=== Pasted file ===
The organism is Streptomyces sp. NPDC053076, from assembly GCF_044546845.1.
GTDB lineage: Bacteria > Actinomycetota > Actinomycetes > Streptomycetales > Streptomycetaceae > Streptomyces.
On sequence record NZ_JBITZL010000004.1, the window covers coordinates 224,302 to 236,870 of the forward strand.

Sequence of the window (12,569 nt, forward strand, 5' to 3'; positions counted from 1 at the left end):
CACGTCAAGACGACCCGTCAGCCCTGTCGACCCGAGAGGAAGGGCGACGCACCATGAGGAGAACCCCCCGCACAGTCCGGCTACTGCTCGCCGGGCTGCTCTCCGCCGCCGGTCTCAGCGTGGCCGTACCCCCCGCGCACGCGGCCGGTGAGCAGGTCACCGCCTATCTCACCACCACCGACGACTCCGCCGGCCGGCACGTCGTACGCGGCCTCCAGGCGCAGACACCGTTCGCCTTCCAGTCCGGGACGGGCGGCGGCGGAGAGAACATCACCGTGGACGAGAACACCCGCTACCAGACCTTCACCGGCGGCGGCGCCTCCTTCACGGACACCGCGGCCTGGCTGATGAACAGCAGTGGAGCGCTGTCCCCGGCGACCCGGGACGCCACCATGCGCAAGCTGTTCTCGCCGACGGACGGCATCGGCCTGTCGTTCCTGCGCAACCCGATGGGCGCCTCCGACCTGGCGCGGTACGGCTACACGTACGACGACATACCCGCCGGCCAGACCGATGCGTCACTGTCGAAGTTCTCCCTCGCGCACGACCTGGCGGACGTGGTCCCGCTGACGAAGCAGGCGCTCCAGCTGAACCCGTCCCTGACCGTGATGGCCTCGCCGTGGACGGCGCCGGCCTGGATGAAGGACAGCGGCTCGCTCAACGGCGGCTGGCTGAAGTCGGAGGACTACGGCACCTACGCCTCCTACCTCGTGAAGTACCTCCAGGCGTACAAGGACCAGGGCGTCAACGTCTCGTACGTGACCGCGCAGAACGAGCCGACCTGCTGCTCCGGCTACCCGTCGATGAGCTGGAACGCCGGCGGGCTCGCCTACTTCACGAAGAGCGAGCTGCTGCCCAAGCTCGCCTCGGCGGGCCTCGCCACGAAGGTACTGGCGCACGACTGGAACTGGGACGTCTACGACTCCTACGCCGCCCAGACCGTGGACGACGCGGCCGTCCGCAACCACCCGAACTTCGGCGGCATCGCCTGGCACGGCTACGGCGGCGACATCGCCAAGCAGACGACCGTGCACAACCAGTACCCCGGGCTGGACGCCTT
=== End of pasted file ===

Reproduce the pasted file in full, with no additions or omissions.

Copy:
The organism is Streptomyces sp. NPDC053076, from assembly GCF_044546845.1.
GTDB lineage: Bacteria > Actinomycetota > Actinomycetes > Streptomycetales > Streptomycetaceae > Streptomyces.
On sequence record NZ_JBITZL010000004.1, the window covers coordinates 224,302 to 236,870 of the forward strand.

Sequence of the window (12,569 nt, forward strand, 5' to 3'; positions counted from 1 at the left end):
CACGTCAAGACGACCCGTCAGCCCTGTCGACCCGAGAGGAAGGGCGACGCACCATGAGGAGAACCCCCCGCACAGTCCGGCTACTGCTCGCCGGGCTGCTCTCCGCCGCCGGTCTCAGCGTGGCCGTACCCCCCGCGCACGCGGCCGGTGAGCAGGTCACCGCCTATCTCACCACCACCGACGACTCCGCCGGCCGGCACGTCGTACGCGGCCTCCAGGCGCAGACACCGTTCGCCTTCCAGTCCGGGACGGGCGGCGGCGGAGAGAACATCACCGTGGACGAGAACACCCGCTACCAGACCTTCACCGGCGGCGGCGCCTCCTTCACGGACACCGCGGCCTGGCTGATGAACAGCAGTGGAGCGCTGTCCCCGGCGACCCGGGACGCCACCATGCGCAAGCTGTTCTCGCCGACGGACGGCATCGGCCTGTCGTTCCTGCGCAACCCGATGGGCGCCTCCGACCTGGCGCGGTACGGCTACACGTACGACGACATACCCGCCGGCCAGACCGATGCGTCACTGTCGAAGTTCTCCCTCGCGCACGACCTGGCGGACGTGGTCCCGCTGACGAAGCAGGCGCTCCAGCTGAACCCGTCCCTGACCGTGATGGCCTCGCCGTGGACGGCGCCGGCCTGGATGAAGGACAGCGGCTCGCTCAACGGCGGCTGGCTGAAGTCGGAGGACTACGGCACCTACGCCTCCTACCTCGTGAAGTACCTCCAGGCGTACAAGGACCAGGGCGTCAACGTCTCGTACGTGACCGCGCAGAACGAGCCGACCTGCTGCTCCGGCTACCCGTCGATGAGCTGGAACGCCGGCGGGCTCGCCTACTTCACGAAGAGCGAGCTGCTGCCCAAGCTCGCCTCGGCGGGCCTCGCCACGAAGGTACTGGCGCACGACTGGAACTGGGACGTCTACGACTCCTACGCCGCCCAGACCGTGGACGACGCGGCCGTCCGCAACCACCCGAACTTCGGCGGCATCGCCTGGCACGGCTACGGCGGCGACATCGCCAAGCAGACGACCGTGCACAACCAGTACCCCGGGCTGGACGCCTT